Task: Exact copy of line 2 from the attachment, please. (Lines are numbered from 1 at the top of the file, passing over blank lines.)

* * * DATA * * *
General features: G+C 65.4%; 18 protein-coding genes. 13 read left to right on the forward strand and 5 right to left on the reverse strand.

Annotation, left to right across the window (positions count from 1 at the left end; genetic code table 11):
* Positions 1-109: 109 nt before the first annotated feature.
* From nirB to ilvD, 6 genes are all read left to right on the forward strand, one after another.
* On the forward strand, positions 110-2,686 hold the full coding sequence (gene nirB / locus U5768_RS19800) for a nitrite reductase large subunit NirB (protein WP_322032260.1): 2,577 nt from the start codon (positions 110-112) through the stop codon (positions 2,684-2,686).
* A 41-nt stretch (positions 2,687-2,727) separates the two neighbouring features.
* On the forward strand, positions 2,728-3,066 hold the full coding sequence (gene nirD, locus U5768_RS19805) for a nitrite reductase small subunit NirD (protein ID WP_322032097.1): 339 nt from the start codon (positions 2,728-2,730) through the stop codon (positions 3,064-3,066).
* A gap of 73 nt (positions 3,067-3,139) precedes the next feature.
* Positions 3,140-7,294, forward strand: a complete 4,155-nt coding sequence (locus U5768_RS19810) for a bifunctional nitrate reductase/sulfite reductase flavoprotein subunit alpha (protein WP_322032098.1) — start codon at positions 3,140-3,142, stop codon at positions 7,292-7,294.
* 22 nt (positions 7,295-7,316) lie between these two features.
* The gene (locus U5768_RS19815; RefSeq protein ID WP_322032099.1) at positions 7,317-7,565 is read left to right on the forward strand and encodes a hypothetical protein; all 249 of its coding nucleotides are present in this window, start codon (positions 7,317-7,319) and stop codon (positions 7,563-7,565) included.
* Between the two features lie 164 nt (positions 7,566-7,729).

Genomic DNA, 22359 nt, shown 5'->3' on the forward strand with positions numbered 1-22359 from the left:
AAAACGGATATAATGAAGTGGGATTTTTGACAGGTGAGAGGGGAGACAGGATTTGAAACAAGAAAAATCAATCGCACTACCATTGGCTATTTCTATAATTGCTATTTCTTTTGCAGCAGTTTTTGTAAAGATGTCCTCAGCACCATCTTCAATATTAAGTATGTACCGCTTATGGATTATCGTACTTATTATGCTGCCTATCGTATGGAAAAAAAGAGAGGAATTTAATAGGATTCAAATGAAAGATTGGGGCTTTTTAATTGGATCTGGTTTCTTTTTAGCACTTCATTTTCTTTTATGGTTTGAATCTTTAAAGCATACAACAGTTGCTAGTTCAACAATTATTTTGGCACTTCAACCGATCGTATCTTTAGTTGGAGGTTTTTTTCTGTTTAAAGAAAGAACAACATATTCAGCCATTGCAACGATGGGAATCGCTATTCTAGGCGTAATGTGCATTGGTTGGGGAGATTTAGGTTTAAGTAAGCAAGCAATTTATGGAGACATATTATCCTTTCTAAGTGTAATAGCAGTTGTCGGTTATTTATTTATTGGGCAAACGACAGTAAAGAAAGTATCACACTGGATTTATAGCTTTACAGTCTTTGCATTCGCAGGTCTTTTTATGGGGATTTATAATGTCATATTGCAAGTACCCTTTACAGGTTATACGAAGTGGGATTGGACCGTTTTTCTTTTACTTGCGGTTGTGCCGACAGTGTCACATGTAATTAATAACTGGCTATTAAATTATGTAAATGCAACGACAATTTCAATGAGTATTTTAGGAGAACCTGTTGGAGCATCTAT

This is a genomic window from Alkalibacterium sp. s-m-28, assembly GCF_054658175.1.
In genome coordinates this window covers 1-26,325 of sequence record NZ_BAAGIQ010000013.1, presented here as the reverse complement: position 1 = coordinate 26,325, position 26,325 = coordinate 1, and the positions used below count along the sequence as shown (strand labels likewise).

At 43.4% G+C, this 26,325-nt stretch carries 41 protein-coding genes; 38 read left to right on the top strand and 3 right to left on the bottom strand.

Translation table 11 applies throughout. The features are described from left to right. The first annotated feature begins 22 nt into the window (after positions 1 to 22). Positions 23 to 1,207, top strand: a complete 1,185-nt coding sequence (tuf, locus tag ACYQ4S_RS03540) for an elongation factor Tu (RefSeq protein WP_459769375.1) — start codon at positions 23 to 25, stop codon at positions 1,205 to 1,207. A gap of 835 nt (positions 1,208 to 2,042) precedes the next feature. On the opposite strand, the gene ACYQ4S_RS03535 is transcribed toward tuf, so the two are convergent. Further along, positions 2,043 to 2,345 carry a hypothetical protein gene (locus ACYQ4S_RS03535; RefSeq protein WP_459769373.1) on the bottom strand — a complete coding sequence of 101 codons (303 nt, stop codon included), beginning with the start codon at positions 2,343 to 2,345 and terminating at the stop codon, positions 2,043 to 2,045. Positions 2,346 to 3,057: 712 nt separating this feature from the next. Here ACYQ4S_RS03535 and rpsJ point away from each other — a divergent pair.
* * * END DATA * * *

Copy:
Annotation, left to right across the window (positions count from 1 at the left end; genetic code table 11):